“Why...my...here, Rick-car?” Morris asked.
But I wasn't listening. I was feeling the wall for a control panel, and found it rather quickly.
“Just hold tight, Morris,” I said.
And I pressed 'Activate.'
I looked out of the window to see the pod zooming out into the beyond. And then...
The last of a decade of nearly identical failures now...nothing.
“Happy birthday, Morris," I said.
I contacted government officials that evening to report the death of Morris. Final cause of death, as I told them, was a hemorrhage of the cerebral cortex. The same diagnosis that all of the star children received after their passings. And it was the same diagnosis, that they believed. Project Star Children was no more, at least for me anyways. I was relived of my position as head doctor and engineer and returned back to Earth. It's not much different from when I had left. Technology just seems shinier and a hell of a lot more expensive. It's starting to seem as if we have peaked in that sense. Then again my father said the same thing before he was taken away for his final processing. God, I miss him.
Christine was finally give the title of doctor not long after I left. Good for her, I say. There was a big celebration over at central. If only I was allowed to see that in person. If only, if only. As for Morris, he's probably still out there in his pod, soaring through the vast nothing that is our universe. Even if he has become...nothing.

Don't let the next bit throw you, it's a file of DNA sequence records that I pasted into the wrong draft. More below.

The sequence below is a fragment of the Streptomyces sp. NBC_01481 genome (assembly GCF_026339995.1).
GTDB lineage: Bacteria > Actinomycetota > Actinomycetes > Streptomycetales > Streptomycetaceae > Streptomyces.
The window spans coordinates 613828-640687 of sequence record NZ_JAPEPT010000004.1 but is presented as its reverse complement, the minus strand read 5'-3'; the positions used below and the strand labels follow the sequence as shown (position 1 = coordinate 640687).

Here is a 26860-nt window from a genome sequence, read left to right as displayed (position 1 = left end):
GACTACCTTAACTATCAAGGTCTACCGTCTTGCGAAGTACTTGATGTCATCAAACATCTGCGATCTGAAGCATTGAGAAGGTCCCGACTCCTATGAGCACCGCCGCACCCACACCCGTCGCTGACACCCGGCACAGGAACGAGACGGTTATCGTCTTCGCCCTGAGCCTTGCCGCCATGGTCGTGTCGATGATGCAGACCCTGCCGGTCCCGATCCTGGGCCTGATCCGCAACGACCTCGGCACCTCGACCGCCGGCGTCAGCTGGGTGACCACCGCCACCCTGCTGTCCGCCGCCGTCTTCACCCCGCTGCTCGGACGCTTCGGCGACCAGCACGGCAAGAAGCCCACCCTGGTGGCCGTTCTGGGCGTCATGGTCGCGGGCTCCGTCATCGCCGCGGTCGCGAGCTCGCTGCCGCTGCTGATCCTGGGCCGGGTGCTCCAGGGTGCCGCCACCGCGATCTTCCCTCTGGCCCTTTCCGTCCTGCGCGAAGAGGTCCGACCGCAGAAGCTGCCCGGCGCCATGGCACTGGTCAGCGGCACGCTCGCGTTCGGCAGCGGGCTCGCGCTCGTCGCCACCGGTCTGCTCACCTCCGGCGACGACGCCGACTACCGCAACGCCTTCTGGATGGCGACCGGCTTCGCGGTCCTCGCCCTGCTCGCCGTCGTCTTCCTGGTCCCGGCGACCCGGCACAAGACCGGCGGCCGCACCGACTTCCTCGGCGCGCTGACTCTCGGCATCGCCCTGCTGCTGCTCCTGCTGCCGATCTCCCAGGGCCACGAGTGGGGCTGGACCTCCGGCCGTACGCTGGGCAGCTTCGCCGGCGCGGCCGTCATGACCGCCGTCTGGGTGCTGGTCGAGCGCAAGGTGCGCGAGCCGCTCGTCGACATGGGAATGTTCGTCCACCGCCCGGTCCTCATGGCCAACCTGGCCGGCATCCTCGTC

I've kept mostly to myself as of late, quite a feat considering all of the cameras around. I told myself when I returned that I never would be heavily involved with others outside of my small group of friends. The government or any of the science officers haven't heard a peep out of me since Project Star Children was discontinued. They haven't asked for anything from me anyways. Perhaps for the best. But I made a small exception last night. I dusted off my device and messaged Macgregor but a single word.
He has not written back.
I end this night like I had with so many others in the days before Project Star Children. The days before Morris, the days before even Christine, alone with nothing but a bottle of red wine and my thoughts. I once tried to hide my thoughts, I later tried to share them, but now I just try to ignore them. It's for the best this way, I suppose. No news is good news.